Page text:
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Today the Senate Finance Committee discussed corporate inversions and other problems with the U.S. corporate tax code but showed no signs of bipartisan agreement on a solution. The hearing was held mainly to address the recent wave of corporations making bids to invert, or restructure (on paper) as foreign corporations to avoid U.S. taxes.
While committee chairman Ron Wyden (D-OR) called for immediate action from Congress to prevent corporations from avoiding taxes by inverting, the committee’s ranking Republican, Orrin Hatch, said his support was conditional on several stipulations that probably cannot be met by any reasonable legislation.
The public focus on corporate inversions began in April as the pharmaceutical giant Pfizer made a bid to merge with a smaller foreign company and then call itself a foreign corporation for tax purposes. The drug store chain Walgreens announced that it was considering doing the same. These were followed by the medical device maker Medtronic and the pharmaceutical companies Mylan and AbbVie.
Senator Wyden had previously said that Congress should enact a sweeping comprehensive tax reform that resolves all the problems with our tax code and that also has provisions addressing such inversions, which would be retroactive to May of 2014 to ensure that companies seeking to invert now are not successful in avoiding U.S. taxes. But as the number of corporations seeking inversions increased in recent weeks, Treasury Secretary Jack Lew called for immediate action. Senator Wyden is now calling for temporary legislation to address inversions until Congress can enact comprehensive tax reform.
Such legislation has been introduced in the Senate by Carl Levin (D-MI) and in the House by his brother Sander Levin, the ranking Democrat on the Ways and Means Committee.
During the hearing, Hatch said he could agree to short-term legislation to address inversions, but only if:
— it is not “punitive,” which he considers the Levin proposal to be,
— it is not retroactive,
— it is “revenue-neutral,”
— it moves the U.S. tax system closer to, rather than farther from, a “territorial” system, which would exempt the offshore profits of our corporations from U.S. taxes.
The Levin legislation that Hatch finds punitive would change the rules so that the newly restructured corporation that results from one of these mergers would be taxed as a U.S. company if it is majority-owned by the same people who owned the original U.S. corporation, or if it’s managed and controlled in the U.S. and has substantial business here. In other words, an American corporation would not be able to use a merger to undertake a “restructuring” that occurs only on paper and then claim to be a foreign company for tax purposes. This seems entirely reasonable and not punitive at all.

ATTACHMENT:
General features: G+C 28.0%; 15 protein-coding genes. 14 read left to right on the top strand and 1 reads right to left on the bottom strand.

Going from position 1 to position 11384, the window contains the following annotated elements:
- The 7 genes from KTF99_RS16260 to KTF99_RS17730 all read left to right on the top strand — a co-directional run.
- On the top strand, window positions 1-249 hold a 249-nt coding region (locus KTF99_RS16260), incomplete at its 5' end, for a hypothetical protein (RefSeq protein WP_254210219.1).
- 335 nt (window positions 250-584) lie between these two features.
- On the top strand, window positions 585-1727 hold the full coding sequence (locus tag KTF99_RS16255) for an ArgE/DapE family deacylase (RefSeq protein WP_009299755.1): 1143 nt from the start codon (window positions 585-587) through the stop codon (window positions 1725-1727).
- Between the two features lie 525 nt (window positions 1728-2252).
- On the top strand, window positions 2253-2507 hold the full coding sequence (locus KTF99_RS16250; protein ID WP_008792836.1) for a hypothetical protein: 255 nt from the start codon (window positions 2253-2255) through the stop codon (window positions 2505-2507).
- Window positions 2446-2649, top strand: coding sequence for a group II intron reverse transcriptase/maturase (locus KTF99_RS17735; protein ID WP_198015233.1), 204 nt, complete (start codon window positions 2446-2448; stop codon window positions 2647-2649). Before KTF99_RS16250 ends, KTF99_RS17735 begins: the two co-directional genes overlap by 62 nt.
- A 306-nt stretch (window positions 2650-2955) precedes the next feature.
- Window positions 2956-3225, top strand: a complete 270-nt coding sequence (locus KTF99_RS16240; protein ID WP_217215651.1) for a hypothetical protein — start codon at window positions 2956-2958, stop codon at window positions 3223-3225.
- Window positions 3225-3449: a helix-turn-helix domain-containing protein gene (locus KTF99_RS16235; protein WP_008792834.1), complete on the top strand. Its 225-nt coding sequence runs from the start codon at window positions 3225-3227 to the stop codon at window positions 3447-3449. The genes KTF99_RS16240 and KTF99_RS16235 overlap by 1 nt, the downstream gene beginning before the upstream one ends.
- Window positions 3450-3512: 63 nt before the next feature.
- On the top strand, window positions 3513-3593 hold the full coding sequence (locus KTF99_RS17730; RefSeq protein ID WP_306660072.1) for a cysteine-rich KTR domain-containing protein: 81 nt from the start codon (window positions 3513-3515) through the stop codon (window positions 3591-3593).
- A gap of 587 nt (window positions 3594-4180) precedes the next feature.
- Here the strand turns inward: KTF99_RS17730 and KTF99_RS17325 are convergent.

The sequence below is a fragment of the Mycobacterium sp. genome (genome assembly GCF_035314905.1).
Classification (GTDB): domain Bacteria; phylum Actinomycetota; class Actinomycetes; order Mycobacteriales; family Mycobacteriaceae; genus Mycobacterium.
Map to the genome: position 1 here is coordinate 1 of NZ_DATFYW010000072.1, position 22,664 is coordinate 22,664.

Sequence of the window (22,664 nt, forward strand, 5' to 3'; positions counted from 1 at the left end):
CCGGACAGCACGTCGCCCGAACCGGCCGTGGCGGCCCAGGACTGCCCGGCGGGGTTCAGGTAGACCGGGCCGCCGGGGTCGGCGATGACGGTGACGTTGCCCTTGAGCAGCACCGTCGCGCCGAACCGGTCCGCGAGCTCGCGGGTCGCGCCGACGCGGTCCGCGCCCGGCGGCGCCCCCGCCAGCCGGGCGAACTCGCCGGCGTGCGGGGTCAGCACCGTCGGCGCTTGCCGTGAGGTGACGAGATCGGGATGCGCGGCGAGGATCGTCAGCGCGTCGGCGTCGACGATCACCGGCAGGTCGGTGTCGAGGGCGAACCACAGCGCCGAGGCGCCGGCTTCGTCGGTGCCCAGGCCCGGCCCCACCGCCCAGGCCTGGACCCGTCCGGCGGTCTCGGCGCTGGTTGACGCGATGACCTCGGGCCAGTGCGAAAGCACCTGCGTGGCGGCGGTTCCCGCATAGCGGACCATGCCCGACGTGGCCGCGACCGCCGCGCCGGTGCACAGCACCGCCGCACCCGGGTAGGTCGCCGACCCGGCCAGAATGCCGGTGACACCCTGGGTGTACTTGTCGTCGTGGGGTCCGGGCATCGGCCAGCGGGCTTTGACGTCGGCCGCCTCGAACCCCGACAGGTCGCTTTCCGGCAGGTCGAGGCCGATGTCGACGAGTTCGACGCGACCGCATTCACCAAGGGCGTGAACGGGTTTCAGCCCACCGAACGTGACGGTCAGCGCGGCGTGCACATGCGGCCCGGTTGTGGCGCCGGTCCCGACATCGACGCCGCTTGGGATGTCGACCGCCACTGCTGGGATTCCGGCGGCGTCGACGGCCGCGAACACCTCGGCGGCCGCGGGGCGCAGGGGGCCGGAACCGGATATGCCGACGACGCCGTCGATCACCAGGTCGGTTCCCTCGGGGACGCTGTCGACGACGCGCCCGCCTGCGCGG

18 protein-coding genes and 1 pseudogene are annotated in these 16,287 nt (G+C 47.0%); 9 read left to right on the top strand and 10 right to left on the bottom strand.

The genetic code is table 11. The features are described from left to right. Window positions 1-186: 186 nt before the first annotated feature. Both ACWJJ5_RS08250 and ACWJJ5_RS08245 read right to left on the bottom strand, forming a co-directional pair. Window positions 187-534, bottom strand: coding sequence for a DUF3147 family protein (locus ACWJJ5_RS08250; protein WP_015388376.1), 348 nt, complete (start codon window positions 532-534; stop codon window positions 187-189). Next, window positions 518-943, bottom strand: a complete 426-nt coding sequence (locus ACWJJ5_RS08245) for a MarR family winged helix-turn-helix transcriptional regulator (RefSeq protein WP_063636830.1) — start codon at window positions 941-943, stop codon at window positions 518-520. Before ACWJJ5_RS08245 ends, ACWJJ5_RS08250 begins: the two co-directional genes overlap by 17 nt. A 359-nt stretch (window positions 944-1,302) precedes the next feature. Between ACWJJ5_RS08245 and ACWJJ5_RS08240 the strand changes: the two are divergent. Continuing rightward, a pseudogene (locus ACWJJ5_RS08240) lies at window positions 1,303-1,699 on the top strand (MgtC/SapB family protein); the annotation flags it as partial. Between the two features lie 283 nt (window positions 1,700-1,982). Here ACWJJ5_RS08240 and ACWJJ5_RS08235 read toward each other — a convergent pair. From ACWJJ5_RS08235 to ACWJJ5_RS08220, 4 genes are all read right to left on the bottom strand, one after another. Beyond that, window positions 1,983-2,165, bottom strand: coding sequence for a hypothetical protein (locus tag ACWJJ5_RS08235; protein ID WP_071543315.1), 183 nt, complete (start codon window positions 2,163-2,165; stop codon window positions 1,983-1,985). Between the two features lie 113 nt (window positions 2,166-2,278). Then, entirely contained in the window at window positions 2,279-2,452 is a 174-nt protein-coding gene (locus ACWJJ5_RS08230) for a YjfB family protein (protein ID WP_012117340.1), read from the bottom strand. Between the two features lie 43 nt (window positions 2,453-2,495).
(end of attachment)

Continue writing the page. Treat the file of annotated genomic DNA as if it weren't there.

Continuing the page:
As for Hatch’s opposition to any retroactive change in the tax law, waiting even a couple weeks could result in more corporations that merge and claim to be foreign and able to avoid U.S. taxes forever. And a retroactive provision is not particularly burdensome for these corporations, which are on notice that such a change is likely to apply to any deals made from May on and are able to plan accordingly. In fact, Medtronic and other aspiring inverters are actually writing provisions into their merger agreements that allow them to walk away from the deals if Congress changes the rules to deny the tax benefits of inversion.
Finally, Hatch’s call to move towards a “territorial” system misses the problem completely. Hatch and many of the inverting corporations argue that companies are driven to invert because the U.S. taxes the offshore profits of American corporations when they are officially brought to the U.S. (in addition to taxing their domestic profits). Most other countries have a territorial tax system that only taxes the profits earned in that particular country. Hatch and others argue that inverting companies are trying to free their offshore profits from U.S. taxes.
There are many problems with this argument, and the biggest one is that inverting companies are trying to avoid taxes on the profits they earn here in the U.S., not just profits they earn offshore. Several witnesses at the hearing explained that after inverting, corporations typically engage in earnings stripping, which involves loading the U.S. part of the company up with debt that results in interest payments made to a foreign part of the company and interest deductions that wipe out the U.S. income for tax purposes.
For example, the manufacturer Ingersoll-Rand clearly engaged in earnings stripping after it inverted to become a Bermuda company, swiftly shifting from reporting large annual U.S. profits to reporting U.S. losses or very small profits each year along with dramatically larger offshore profits.
Some members of the Finance Committee complained that U.S. corporate tax rate is too high and that a tax reform that lowers the rate is the only answer. But it has been well-documented that the ultimate goal of much corporate tax maneuvering is to make profits appear to be earned in countries with no corporate tax at all like Bermuda, the Cayman Islands, or the British Virgin Islands. So long as loopholes remain that allow this, no reduction in the U.S. corporate tax rate can address this problem.
Comprehensive tax reform is certainly needed, but that cannot become an excuse for Congress doing nothing in the meantime to stop corporate tax avoidance schemes that will be difficult to reverse once they are in place.